Hermès Kelly Bag Fonts & Production Codes
A blind stamp should be located on the backside of the right sangle, under the side that is engraved “Hermès – Paris.” Until 2015, Hermès used letters in alphabetical order surrounded by a shape to date their items. For example, Square Q is 2013, Square R is 2014. Allegedly, because so many shoppers became familiar with this system, by the time the next season rolled around, the company would have a difficult time selling bags from the previous year since customers wanted the newest bags. They now use a secret proprietary code using only a single letter with no shape and no obvious order to the sequence, and have moved the blind stamps to the interior of the bags.
Most Hermès Kelly bags are foil stamped at the exterior of the bag. The heat stamp is located underneath the front flap and will read, “HERMÈS PARIS MADE IN FRANCE,” though vintage bags made before 1954 may vary. It will be stamped in either silver or gold, but some will have a colorless debossed stamp. As a trained authenticator I examine certain letters; I like to isolate letters that typically have slope to them, such as the “S.” There are also special symbols to indicate exotic skins and special orders.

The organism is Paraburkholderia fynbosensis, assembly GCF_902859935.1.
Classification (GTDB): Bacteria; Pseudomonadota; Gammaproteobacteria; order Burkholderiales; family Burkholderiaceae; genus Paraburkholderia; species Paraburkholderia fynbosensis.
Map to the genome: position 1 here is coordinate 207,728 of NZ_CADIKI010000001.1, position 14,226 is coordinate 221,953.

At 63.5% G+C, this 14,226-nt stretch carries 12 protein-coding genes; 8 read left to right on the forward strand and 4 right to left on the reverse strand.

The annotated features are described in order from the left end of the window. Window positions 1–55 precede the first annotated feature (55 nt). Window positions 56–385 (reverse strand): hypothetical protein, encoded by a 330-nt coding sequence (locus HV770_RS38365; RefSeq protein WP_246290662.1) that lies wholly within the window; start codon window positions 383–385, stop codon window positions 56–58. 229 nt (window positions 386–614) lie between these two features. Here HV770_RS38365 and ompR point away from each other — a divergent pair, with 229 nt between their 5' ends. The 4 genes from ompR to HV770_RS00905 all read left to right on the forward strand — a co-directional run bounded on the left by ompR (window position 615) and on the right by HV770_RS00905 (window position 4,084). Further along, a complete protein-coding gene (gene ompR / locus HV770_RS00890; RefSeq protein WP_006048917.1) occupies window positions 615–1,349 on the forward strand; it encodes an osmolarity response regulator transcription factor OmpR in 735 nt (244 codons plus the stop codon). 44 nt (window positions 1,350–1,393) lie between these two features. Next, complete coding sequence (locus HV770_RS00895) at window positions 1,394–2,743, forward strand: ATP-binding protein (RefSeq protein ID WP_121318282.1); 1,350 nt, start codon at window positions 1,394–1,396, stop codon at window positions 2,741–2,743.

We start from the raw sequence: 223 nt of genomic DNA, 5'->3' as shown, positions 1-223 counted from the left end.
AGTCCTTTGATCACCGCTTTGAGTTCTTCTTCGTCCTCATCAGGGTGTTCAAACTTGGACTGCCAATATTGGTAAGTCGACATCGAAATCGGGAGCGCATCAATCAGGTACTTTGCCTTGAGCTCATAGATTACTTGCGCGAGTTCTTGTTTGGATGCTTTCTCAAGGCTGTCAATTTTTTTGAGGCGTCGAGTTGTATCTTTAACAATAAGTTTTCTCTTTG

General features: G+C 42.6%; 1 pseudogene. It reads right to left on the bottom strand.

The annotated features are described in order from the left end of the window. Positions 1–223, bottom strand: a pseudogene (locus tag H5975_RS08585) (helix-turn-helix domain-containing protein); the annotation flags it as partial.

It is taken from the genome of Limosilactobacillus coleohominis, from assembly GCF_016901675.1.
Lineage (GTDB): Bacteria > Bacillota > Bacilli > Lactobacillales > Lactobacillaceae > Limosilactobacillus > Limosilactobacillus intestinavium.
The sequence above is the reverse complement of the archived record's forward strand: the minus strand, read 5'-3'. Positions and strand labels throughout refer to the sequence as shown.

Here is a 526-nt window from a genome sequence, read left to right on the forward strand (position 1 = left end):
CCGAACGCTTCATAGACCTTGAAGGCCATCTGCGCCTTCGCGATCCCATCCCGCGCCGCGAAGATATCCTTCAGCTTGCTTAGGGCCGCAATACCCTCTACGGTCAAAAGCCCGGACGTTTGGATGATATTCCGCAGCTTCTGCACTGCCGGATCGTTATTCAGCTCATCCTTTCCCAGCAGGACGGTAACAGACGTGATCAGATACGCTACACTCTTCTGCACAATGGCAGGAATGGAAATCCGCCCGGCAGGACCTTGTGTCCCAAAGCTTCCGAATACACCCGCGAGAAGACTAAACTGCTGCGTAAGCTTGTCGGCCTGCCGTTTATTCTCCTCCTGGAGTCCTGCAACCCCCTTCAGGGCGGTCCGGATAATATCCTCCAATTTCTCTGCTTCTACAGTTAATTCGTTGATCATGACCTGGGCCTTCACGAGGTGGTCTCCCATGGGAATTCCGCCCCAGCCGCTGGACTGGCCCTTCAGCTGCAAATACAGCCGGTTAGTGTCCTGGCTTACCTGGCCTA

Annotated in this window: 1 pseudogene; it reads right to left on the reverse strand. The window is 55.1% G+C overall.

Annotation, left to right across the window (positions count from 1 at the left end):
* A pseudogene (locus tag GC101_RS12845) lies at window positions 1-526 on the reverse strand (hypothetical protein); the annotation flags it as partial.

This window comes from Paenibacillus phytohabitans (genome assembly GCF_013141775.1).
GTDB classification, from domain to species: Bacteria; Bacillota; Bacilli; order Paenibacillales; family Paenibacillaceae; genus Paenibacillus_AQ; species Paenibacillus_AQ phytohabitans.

Hermès Kelly Bag Hardware
If an Hermès Kelly bag utilizes gold hardware, we know that the gold hardware should be gold-plated. At The RealReal we have XRF machines, which can detect the exact percentages of alloys within each metal. A lock and key accompany every Hermès Kelly bag, and these should have the same hardware finish as the bag’s hardware, which is either gold-plated or palladium-plated. The keys and locks are both debossed with matching numerical codes. The numbers should be very clean. Sometimes you will see poorly engraved numbers, which is a sign of inauthenticity.
On an Hermès Kelly bag, the zipper pull will always lie parallel to the teeth and should not dangle vertically into the pocket. The tab will be a folded piece of leather, cut into a diamond shape in the same material and color as the bag. It should also be marked “Hermès.” Starting in the early 2000s, Hermès began using an H-shaped zipper stop instead of the standard square shape you might see on a basic zipper.